Industry observers [who] also noted that the oldest baby boomers were going to turn 30 in 1976, and that from then on the absolute and relative size of the 30-39 age group in the US population was going to increase substantially, making it attractive again for Hollywood to pursue "a truly mass audience" of children, you and adults (Murphy 1975: 3). More generally, the 1970s saw the widespread recognition of preteen children as substantial market segment in the American economy, which was targeted by businesses with a wide range of products and services (McNeal 1992: 5-6). This in turn encouraged the film industry to make more of an effort to service children (Harwood 1975). (ibid)
Perhaps I wouldn't be the film-obsessed person I am if that wasn't the case. Right as I was born, Hollywood was actively paying attention to families and their children, when it had been neglecting them. Add to that the invention of the VCR (as we know it... or knew it; there were earlier versions of the same, but the thing we know as the VCR came...) in 1972, and the movie rental stores that sprung up in the 80s, and you really gotta wonder why everyone my age wasn't raised on movies. I mean, you've got Reagan-era end-of-the-Cold-War opulence coupled with the convenience of watching whatever movie you want at home, and there are families that didn't take advantage of that? Plus, we lived in Pasadena, which just within that city alone, there were more than half a dozen different movie theaters (only a few with more than one screen, and one of those was the cheap second-run theater I've written about in this blog before, the Academy 6), and more theaters in neighboring cities like Eagle Rock and Arcadia, Monrovia. By the time I could drive, and by the time I could see whatever movie I wanted myself, there were even more with the now nonexistent United Artist Marketplace (where I would work for a bit in when I was nineteen) and the underground AMC One Colorado, each with multiple screens. Movies became convenient, and were being more actively marketed to families and children--I'm sure I'll have something to say about the licensed toys when I eventually get to watching Star Wars (I hope) next week)--just as I was growing up. And, in the 80s, my parents were doing pretty good financially; hell, they had to be to raise seven kids. That meant spending money, that many conspicuous consumption, and plenty of ours went toward movies, rented VHS tapes or heading to the theater.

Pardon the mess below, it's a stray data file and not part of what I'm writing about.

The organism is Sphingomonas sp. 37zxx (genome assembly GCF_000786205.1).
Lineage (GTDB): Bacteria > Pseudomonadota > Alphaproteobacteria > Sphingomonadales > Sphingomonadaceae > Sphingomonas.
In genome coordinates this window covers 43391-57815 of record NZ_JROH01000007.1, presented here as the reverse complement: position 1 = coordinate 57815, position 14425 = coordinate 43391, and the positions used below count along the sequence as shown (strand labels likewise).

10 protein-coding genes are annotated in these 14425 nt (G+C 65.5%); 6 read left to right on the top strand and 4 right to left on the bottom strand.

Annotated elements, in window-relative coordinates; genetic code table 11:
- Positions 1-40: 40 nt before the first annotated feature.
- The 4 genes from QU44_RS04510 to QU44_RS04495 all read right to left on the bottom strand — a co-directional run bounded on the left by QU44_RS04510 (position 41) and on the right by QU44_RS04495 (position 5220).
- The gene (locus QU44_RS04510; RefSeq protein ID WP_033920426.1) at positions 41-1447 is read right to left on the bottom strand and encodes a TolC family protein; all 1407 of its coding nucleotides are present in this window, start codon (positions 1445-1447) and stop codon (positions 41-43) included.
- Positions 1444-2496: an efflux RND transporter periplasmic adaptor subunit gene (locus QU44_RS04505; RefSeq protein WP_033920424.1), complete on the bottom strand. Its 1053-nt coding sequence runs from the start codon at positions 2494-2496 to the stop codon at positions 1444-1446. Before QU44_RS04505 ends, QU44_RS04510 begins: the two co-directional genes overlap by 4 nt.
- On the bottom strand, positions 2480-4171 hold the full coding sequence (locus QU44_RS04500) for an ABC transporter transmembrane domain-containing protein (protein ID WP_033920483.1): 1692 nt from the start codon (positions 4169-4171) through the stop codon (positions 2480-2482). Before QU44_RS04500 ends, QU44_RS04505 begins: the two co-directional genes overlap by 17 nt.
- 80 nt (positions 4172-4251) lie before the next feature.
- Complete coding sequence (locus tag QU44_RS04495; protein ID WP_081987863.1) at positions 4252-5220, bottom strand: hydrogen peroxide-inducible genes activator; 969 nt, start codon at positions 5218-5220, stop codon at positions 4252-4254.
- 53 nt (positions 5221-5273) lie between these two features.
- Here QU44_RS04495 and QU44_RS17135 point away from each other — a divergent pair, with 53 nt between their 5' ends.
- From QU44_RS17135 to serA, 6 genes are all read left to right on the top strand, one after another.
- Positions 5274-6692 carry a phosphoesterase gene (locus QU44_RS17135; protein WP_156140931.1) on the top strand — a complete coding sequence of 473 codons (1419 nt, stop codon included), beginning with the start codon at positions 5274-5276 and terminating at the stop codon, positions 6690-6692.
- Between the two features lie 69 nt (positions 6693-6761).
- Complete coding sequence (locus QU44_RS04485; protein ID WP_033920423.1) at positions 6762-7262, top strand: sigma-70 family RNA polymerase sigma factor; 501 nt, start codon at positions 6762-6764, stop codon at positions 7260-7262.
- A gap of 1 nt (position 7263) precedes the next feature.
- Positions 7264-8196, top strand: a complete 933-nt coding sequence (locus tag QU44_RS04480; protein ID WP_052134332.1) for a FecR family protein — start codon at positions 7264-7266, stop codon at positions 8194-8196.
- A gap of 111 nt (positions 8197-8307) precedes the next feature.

And, those movies were telling me, whether they were supposed to be or not, that scoundrels could be good people, that rebels could be right, that capitalists were bad, and that modern society wasn't all that it was cracked up to be. And, I could watch these movies over and over again at home.
Life was good.
Williams, L.R. & Hammond, M. (2006). Contemporary American Cinema. New York: McGraw-Hill.